25 Oct The Inside Scoop on Black Bean Quinoa Burgers
When you meet with the author of a cookbook, you’re often given insights not found in the final print edition — like how they spent most of their time at college scribbling recipe ideas in their binder instead of taking lecture notes, or which of the hundreds and hundreds and hundreds of recipes to try first.
I was lucky enough to catch up with Camilla V. Saulsbury last month and talk to her about her new book, 500 Best Quinoa Recipes (Robert Rose, 2012). While no one had heard of quinoa (pronounced KEEN-wah) a few years ago, this seed-that-eats-like-a-grain is everywhere: in cookbooks, granola, breakfast flakes, and baked goods. It’s gluten-free, high-protein, low-fat and much more approachable than its odd name suggests. It’s not gummy or stodgy like some wild grains. It’s crunchy without being hard. And best of all, it’s easy to cook. From someone who never cottoned onto tofu despite sincere, diverse and repeated attempts, trust me when I say quinoa is worth a try.
With 500 recipes and information on everything quinoa — from making your own quinoa flour to sprouting the seeds — it’s hard to believe Camilla has any quinoa secrets left to keep. But this is the woman who came up with 750 different muffins, 500 healthy dishes and 150+ cakes before turning her creative eye to quinoa. Of course she’s got something to share.
What’s not in the book?
1. Where to spend your quinoa time: Yes, you can toast quinoa before cooking it, but if you’re going to be cooking the quinoa Camilla says, “You’re wasting your time.” Toasting brings out the nuttiness of seeds, but quinoa has a nutty taste and toasting just doesn’t add value. But rinsing? This is a step you shouldn’t skip — especially if you buy your quinoa from the bulk bin. Although most quinoa sold in North America has been rinsed to remove the bitter residue saponin, some remains. Rinse your quinoa before cooking it. If your quinoa is like mine, you will be more than a bit surprised by the amount of dust that rises when the water hits the seeds.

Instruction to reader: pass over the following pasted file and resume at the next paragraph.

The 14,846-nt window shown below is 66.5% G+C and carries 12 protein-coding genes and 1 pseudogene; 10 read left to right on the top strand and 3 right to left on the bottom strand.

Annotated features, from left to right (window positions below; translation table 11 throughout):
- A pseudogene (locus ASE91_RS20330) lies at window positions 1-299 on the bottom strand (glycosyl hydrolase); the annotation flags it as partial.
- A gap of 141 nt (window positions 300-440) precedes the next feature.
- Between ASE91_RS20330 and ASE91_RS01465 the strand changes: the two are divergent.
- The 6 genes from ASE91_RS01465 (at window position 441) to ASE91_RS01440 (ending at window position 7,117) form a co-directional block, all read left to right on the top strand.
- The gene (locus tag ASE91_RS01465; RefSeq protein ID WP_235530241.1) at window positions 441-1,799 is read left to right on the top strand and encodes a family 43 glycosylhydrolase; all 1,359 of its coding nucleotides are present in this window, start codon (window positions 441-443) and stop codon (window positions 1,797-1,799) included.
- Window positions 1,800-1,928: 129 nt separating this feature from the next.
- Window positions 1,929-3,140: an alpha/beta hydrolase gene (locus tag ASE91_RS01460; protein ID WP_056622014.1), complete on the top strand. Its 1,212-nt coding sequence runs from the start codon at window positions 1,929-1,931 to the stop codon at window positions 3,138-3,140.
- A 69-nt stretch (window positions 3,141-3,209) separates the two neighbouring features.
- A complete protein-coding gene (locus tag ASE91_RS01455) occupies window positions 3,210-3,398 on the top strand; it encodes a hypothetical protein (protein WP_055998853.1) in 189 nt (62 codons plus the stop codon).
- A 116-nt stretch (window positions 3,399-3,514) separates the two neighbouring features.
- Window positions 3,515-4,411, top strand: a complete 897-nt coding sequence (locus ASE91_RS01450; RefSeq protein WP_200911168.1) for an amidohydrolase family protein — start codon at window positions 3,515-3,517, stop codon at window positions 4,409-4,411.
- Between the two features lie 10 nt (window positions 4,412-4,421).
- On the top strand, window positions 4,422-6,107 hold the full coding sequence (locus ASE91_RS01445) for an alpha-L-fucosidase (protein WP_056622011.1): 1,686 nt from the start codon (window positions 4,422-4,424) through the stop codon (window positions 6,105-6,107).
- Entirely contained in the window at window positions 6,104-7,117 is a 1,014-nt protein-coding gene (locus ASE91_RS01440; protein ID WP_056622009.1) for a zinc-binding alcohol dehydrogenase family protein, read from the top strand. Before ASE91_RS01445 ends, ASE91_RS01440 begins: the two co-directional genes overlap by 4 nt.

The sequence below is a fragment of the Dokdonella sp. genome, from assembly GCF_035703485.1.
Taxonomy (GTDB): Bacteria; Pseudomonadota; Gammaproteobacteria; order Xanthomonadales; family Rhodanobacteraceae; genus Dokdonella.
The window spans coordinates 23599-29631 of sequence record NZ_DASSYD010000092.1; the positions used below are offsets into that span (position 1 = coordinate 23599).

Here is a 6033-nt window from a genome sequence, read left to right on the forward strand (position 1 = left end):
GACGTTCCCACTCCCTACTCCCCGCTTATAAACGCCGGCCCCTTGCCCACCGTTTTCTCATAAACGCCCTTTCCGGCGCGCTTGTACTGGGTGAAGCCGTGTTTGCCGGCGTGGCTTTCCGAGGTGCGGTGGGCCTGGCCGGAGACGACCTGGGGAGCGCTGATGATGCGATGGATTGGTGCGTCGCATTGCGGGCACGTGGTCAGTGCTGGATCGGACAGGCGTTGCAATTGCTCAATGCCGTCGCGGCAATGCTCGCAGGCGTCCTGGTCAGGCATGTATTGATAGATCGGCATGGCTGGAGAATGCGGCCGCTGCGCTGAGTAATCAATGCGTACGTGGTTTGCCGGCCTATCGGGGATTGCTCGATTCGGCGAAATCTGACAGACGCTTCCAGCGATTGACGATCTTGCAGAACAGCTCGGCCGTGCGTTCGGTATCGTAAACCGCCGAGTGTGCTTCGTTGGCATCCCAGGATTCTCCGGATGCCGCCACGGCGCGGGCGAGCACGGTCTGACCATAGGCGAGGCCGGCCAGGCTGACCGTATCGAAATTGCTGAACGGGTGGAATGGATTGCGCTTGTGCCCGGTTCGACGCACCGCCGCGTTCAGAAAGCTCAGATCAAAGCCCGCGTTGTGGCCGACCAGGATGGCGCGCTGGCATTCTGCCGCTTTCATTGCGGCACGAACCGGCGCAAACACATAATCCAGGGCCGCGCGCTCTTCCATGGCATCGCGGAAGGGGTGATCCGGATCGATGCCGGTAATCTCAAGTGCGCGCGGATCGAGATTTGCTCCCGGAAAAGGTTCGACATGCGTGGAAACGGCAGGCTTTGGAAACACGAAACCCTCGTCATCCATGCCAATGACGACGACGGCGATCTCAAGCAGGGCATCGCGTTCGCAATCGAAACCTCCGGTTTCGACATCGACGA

2. Quinoa Rescues: Camilla also offers a couple of salvage tips that aren’t in the book.
- If you add too much water, after the quinoa’s cooked, drain it and return it to the pan. Put a towel over the pan, clamp on the lid and let the towel absorb the steam.
- If you’ve overcooked your quinoa or want to refresh defrosted cooked quinoa, give it a quick stir-fry it lightly in a hot skillet with some cooking oil. This separates the grains and perks up soggy quinoa.
That’s soooo going in the app!
What else isn’t in the book? Camilla’s preferred way to make these Black Bean Quinoa Burgers. Not that there’s anything wrong with the printed version. But like me, she can’t get enough of smoked paprika — although editors can. She says smoked paprika is “rounder, smoother than chipotle.” So there you have it. Camilla’s exclusive version not found in print.
Does it work? While I found it hard to believe a burger without onion and garlic would have much flavour, I liked the results so much I skipped the bun to make room for more quinoa. And extra topping.
- 1 cup cooked quinoa, cooled
- ¼ cup finely chopped fresh cilantro
- 2 teaspoons ground cumin
- 1 teaspoon dried oregano
- 1 teaspoon smoked paprika (or ¼ teaspoon cayenne pepper)
- 2 (14 oz/398 mL) cans black beans, drained and rinsed, divided (about 3 cups)
- 1 large egg*
- 1 tablespoon olive oil
- 4 hamburger buns, split and toasted
- Plain Greek yogurt
- Spinach leaves
- In food processor, combine quinoa, cilantro, cumin, oregano, cayenne, half the beans and egg; pulse until a chunky purée forms.
- Transfer purée to a medium bowl and stir in the remaining beans. Form into four ¾-inch (2 cm) thick patties.
- In a large skillet, heat oil over medium heat. Add patties and cook for 4 minutes. Turn patties over and cook for 3 to 4 minutes or until crispy on the outside and hot in the centre.
- Transfer patties to toasted buns. Top with any of the suggested accompaniments, as desired.
For Vegan Burgers: Use 3 tbsp (45 mL) vegan mayonnaise alternative in place of the egg.